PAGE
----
Speaker Tracking in Broadcast News: a Case Study

Janez Žibert1
1Faculty of Mathemathics, Natural Sciences and Information Technologies, University of Primorska, Slovenia

A system for tracking speakers within audio data of broadcast news shows is presented and the impacts of the main components of the system to the overall speaker-tracking performance are evaluated. The process of speaker tracking in continuous audio streams involves several processing tasks and is therefore treated as a multistage process. The main building blocks of such system include the components for audio segmentation, speech detection, speaker clustering and speaker identification. The aim of the first three processes is to find homogeneous regions in continuous audio streams that belong to one speaker and to join each region of the same speaker together. The task of organizing the audio data in this way is known as a speaker diarization and plays an important role in various speech-processing applications. In our case the impact of speaker diarization was assessed in a speaker-based audio indexing system by performing a comparative study of how each of the component influenced the overall speaker-detection results. The valuation experiments were performed on broadcast-news audio data with a speaker-tracking system, which was capable of detecting 41 target speakers. We implemented several different approaches in each component of the system and compared their performances by inspecting the final speaker-tracking results. The evaluation results indicate the importance of the audio-segmentation and speech-detection components, while no significant improvement of the overall results was achieved by additionally including a speaker-clustering component to the speaker-tracking system.


Student Sessions

Session IPTOR-1 - Chair: Miklós Krész

Gene network analysis

David Božič, University of Primorska

In this research I have investigated strategies for identifying genetic networks from gene expression patterns derived by gene disruptions and gene over expressions using a Boolean network model. I have proved mathematically a lower bound and an upper bound of the number of expression patterns required to identify the network correctly. I have not assumed that time series of expression patterns are observable in and thus the derived bounds on experimental complexity are too high to be practical if it would be applied directly. However, the recent progress of biotechnology is making it possible to observe time series of gene expression patterns. Therefore, in this paper, I have mathematically studied the number of gene expression patterns required to identify the genetic network using the Boolean network model. The contribution of this paper is a simple algorithm for identifying the original Boolean network from the state transition pairs (i.e., INPUT/OUTPUT expression pattern pairs) and its mathematical analysis. Its usefulness in practice is also verified by computational experiments. The algorithm is much simpler than REVEAL although the efficiency of time and memory space of it may be worse than REVEAL. The simplicity of this algorithm makes its mathematical analysis possible. Moreover, the algorithm can be modified for counting or enumerating the networks consistent with given examples (i.e., state transition pairs). It was proved mathematically in this paper that O(log n) precisely, Θ(log n) transition pairs are necessary and sufficient for the algorithm to identify the original Boolean network of n nodes with a high probability if the maximum indegree is bounded by a constant and transition pairs are given uniformly randomly from 2n possible pairs, where log x means log2x. In order to expose the constant factor involved in O(log n) notation, there were made computational experiments on the algorithm. The computational experiments reveal that the constant hidden in O(log n) notation is practically small. For example, Boolean networks of bounded indegree 2 with 100.000 nodes can be identified from only 100 random state transition pairs. In order to investigate more practical situations, there were made computational experiments where state transition pairs were generated from attractors. Although the number of pairs required for identification is increased, it is still proportional to log n. Although the real genetic networks are different from the Boolean networks, the theoretical and practical results in this paper may be extended for more realistic models. Of course, real biological systems are different from Boolean networks: nodes in a Boolean network take binary values which are updated synchronously, whereas quantities of gene expressions in real cells are not binary and are changing continuously in time. Since the proposed algorithm is conceptually very simple, it is highly extensible for various situations.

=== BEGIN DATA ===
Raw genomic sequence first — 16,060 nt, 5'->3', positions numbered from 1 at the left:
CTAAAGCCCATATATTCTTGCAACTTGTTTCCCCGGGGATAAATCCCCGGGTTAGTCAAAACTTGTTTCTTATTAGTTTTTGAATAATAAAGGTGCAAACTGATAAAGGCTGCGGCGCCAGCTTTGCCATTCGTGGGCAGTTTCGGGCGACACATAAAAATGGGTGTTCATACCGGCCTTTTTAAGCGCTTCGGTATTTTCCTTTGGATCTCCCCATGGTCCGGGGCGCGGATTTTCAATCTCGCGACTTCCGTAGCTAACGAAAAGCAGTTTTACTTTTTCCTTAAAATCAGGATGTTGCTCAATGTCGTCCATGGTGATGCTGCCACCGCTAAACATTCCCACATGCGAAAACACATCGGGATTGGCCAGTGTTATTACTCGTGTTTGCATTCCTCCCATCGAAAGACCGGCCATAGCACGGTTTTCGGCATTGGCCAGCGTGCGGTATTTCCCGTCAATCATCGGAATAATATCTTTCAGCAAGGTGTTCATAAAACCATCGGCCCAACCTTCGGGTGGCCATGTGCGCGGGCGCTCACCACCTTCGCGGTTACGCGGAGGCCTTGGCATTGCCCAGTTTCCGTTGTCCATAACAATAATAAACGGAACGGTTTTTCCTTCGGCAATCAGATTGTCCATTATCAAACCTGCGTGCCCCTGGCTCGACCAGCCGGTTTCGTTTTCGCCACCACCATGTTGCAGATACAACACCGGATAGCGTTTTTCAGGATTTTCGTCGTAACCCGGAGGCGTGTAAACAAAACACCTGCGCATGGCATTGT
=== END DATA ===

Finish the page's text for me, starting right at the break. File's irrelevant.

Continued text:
Networks of Evolutionary Processors

David Paš, University of Primorska